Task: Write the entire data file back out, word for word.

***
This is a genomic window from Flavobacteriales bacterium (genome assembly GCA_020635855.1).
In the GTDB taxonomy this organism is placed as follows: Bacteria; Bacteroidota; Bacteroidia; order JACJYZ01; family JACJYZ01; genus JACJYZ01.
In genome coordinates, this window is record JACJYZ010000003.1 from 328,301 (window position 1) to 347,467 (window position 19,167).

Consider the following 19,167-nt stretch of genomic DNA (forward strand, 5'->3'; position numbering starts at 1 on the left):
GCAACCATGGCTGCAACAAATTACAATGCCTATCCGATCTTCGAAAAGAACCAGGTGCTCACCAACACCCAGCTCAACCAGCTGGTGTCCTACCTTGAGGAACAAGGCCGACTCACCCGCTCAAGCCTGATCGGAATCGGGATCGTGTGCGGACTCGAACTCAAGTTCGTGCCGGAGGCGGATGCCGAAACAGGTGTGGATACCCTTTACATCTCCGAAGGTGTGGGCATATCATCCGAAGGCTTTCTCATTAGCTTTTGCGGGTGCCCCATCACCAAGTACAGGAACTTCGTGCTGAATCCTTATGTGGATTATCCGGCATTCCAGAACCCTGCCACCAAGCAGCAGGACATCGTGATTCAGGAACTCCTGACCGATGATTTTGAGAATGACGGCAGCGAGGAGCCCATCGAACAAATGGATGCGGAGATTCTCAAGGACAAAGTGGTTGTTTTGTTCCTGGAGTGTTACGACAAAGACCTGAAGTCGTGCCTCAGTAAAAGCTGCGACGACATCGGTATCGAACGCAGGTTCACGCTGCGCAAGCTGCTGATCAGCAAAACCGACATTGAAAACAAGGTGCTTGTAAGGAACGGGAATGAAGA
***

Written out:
This is a genomic window from Flavobacteriales bacterium (genome assembly GCA_020635855.1).
In the GTDB taxonomy this organism is placed as follows: Bacteria; Bacteroidota; Bacteroidia; order JACJYZ01; family JACJYZ01; genus JACJYZ01.
In genome coordinates, this window is record JACJYZ010000003.1 from 328,301 (window position 1) to 347,467 (window position 19,167).

Consider the following 19,167-nt stretch of genomic DNA (forward strand, 5'->3'; position numbering starts at 1 on the left):
GCAACCATGGCTGCAACAAATTACAATGCCTATCCGATCTTCGAAAAGAACCAGGTGCTCACCAACACCCAGCTCAACCAGCTGGTGTCCTACCTTGAGGAACAAGGCCGACTCACCCGCTCAAGCCTGATCGGAATCGGGATCGTGTGCGGACTCGAACTCAAGTTCGTGCCGGAGGCGGATGCCGAAACAGGTGTGGATACCCTTTACATCTCCGAAGGTGTGGGCATATCATCCGAAGGCTTTCTCATTAGCTTTTGCGGGTGCCCCATCACCAAGTACAGGAACTTCGTGCTGAATCCTTATGTGGATTATCCGGCATTCCAGAACCCTGCCACCAAGCAGCAGGACATCGTGATTCAGGAACTCCTGACCGATGATTTTGAGAATGACGGCAGCGAGGAGCCCATCGAACAAATGGATGCGGAGATTCTCAAGGACAAAGTGGTTGTTTTGTTCCTGGAGTGTTACGACAAAGACCTGAAGTCGTGCCTCAGTAAAAGCTGCGACGACATCGGTATCGAACGCAGGTTCACGCTGCGCAAGCTGCTGATCAGCAAAACCGACATTGAAAACAAGGTGCTTGTAAGGAACGGGAATGAAGA